Disclosure: Your support helps keep the site running! We earn a referral fee for some of the services we recommend on this page. Learn more

When designing small business or e-commerce websites, it’s best to consider all visitors. While users often can adapt to a usable site and navigate freely, many users may not have the same abilities or may approach your content differently.

See why you need to develop your website with accessibility and provide a few common tricks to ensure your site meets all the necessary guidelines.

Key takeaways:

  • Website accessibility is important to your small business because you will attract more visitors and be legally compliant.
  • Various groups of individuals benefit from accessibility design, from those with sight and physical limitations to people with seizure conditions.
  • Websites must include various features such as keyboard accessibility, meaningful link text, accessible menus, and more.
  • You can use many web accessibility tools like a checklist, a color tester, and a contrast finder.

Why Is Website Accessibility Important?

By making sites accessible to those with accessibility needs, you make the site easier to use for everyone. This improves usability and user experience (UX).

Accessibility can maximize your visitors and revenue, and it’s essential for legal compliance.

Much like many brick-and-mortar businesses must make access to their stores available and usable by those with physical disabilities, the same has been determined true for virtual business presences.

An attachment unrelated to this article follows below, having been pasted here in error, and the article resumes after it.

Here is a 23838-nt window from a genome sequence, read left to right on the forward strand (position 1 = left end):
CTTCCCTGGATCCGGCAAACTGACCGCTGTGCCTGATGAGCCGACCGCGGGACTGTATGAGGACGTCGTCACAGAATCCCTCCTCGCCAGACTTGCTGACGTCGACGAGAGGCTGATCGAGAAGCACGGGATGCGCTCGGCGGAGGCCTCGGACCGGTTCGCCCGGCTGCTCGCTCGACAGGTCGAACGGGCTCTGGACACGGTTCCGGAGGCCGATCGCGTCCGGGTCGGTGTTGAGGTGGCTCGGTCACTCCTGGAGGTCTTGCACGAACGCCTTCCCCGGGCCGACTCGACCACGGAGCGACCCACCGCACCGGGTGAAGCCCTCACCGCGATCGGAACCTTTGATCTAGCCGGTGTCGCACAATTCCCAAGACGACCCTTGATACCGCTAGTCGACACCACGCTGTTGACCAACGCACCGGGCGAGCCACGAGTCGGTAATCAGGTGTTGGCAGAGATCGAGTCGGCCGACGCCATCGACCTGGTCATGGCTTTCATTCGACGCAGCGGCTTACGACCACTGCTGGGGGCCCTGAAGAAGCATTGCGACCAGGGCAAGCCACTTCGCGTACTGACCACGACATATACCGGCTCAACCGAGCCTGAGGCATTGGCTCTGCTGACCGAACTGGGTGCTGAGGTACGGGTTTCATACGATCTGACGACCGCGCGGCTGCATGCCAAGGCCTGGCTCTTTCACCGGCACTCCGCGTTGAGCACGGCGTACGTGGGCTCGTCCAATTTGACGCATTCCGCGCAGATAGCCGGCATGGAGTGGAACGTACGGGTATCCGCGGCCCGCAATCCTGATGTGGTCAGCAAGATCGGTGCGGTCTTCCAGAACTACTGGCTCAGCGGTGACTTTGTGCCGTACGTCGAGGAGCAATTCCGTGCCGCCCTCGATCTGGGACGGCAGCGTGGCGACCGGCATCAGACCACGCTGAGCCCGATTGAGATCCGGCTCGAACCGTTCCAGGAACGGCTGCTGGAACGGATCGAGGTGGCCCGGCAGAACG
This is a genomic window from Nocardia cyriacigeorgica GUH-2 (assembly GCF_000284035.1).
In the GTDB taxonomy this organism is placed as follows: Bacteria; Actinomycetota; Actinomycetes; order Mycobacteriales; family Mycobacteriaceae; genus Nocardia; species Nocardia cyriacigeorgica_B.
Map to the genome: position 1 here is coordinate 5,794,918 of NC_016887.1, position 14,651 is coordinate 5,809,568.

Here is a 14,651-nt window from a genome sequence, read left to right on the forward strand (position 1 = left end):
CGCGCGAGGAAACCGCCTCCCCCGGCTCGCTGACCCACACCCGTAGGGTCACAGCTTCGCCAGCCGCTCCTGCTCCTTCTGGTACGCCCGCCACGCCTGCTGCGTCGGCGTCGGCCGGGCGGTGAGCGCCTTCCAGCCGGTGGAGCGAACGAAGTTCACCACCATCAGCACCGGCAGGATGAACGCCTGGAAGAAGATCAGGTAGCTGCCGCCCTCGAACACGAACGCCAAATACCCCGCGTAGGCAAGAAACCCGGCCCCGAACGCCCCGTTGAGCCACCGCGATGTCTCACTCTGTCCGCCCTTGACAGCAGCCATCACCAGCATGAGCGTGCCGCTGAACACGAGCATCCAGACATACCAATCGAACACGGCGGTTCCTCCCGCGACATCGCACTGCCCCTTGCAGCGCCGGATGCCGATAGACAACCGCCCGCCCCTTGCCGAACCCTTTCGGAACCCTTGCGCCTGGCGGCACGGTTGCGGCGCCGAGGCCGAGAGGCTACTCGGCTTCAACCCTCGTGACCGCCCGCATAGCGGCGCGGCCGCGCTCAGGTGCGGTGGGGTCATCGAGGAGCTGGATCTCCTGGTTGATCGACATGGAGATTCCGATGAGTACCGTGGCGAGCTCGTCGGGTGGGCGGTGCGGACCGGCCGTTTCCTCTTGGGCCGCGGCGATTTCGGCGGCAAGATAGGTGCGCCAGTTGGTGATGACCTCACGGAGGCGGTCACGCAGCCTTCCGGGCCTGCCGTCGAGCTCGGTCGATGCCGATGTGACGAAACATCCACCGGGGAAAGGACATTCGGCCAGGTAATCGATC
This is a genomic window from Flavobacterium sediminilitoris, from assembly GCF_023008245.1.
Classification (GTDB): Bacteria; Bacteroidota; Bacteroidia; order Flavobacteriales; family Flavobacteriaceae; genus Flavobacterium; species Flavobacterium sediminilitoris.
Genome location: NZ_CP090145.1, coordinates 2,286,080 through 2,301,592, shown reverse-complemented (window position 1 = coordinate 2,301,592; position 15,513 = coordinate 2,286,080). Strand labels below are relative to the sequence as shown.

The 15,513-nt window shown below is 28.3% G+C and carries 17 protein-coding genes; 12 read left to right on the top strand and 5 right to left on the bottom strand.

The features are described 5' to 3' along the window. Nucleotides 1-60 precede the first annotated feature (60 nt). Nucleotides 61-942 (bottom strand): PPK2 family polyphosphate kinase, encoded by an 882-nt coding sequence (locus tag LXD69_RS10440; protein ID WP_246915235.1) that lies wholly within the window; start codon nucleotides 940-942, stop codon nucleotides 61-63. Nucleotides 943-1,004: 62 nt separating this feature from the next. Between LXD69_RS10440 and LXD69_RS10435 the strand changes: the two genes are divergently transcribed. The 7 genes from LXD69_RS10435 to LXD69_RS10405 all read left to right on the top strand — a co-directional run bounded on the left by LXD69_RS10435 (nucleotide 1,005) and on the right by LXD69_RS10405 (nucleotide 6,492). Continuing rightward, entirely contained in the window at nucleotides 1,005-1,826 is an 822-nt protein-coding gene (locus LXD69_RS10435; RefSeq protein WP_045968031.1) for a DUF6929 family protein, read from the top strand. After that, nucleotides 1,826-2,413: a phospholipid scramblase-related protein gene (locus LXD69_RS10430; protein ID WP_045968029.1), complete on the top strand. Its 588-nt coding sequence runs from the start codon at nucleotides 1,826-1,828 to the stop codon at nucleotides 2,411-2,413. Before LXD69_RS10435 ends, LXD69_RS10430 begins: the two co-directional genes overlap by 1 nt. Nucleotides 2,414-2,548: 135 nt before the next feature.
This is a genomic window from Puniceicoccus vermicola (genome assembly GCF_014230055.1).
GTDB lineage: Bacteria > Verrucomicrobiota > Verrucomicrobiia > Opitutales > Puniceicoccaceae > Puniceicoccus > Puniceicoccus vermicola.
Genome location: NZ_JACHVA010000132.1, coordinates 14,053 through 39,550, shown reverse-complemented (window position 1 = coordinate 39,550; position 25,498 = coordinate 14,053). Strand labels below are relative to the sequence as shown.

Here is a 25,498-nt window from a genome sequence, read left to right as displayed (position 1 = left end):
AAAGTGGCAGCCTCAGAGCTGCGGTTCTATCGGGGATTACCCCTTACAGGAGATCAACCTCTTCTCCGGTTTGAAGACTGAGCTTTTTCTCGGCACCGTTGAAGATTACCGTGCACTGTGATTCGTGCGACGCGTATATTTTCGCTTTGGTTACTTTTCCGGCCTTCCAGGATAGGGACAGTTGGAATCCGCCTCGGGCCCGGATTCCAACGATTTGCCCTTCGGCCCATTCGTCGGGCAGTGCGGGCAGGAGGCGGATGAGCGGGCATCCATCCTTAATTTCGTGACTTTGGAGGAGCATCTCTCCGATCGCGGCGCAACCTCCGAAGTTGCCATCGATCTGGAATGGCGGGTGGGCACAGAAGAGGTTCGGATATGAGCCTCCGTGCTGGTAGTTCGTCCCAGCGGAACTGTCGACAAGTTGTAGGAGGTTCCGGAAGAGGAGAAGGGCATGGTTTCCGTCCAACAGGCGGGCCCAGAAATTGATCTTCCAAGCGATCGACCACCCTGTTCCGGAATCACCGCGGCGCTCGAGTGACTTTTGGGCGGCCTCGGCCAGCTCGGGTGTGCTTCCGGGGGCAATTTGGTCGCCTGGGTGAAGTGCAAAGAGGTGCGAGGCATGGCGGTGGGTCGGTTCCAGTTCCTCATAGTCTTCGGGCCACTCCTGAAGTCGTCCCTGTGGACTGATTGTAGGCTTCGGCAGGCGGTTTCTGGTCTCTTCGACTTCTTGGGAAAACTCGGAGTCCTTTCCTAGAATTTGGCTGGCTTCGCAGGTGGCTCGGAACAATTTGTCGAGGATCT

In the U.S., there are federal guidelines for making websites accessible, namely the Web Content Accessibility Guidelines (WCAG) standards. While large companies have been sued over a lack of accessibility, it could also be a concern for smaller websites.

Regardless of legal reasons, making your content available to the most people possible is best practice.

How Should You Structure an Accessible Website?

There are various things to remember when putting together your accessible website.

  • Website content must be perceivable: When talking about the viewability of a website, individuals with different abilities must be able to identify and distinguish the on-screen content. Images should not make up the majority (or all) of your site, even if the content is graphical. Text should always accompany your graphics and images so those lacking sight can perceive what content is available on the webpage.
  • Websites must be operable: You should be able to interact and use the site with minimum difficulty. This implies there must be multiple ways of interacting with content, such as your internal and external links. Also, it is best not to limit your visitors to using a mouse; provide alternative ways of navigation with keyboards or other assistive devices.
  • Web content must be understandable: If users cannot make sense of your website content, your site is failing in its purpose. Visitors should navigate the site easily, understand what information can be obtained from it, and interact with it easily.
  • Web content must be adaptable: Web browsers, tools, and other technology behind websites often change. This is a natural attribute of technology, and new tools are developing regularly. However, this means it’s important to design content that is continuously accessible, no matter what software or assistive technology your visitors are using.

Groups With Web Accessibility Needs

  • Users with sight limitations: Many users have trouble seeing visual content or reading written content. Sight limitations such as partial to full blindness or color blindness can affect people at various levels, ranging from partial to full blindness. It’s important to display visual content that uses color with significant enough color contrast to be discerned by those who cannot distinguish hues.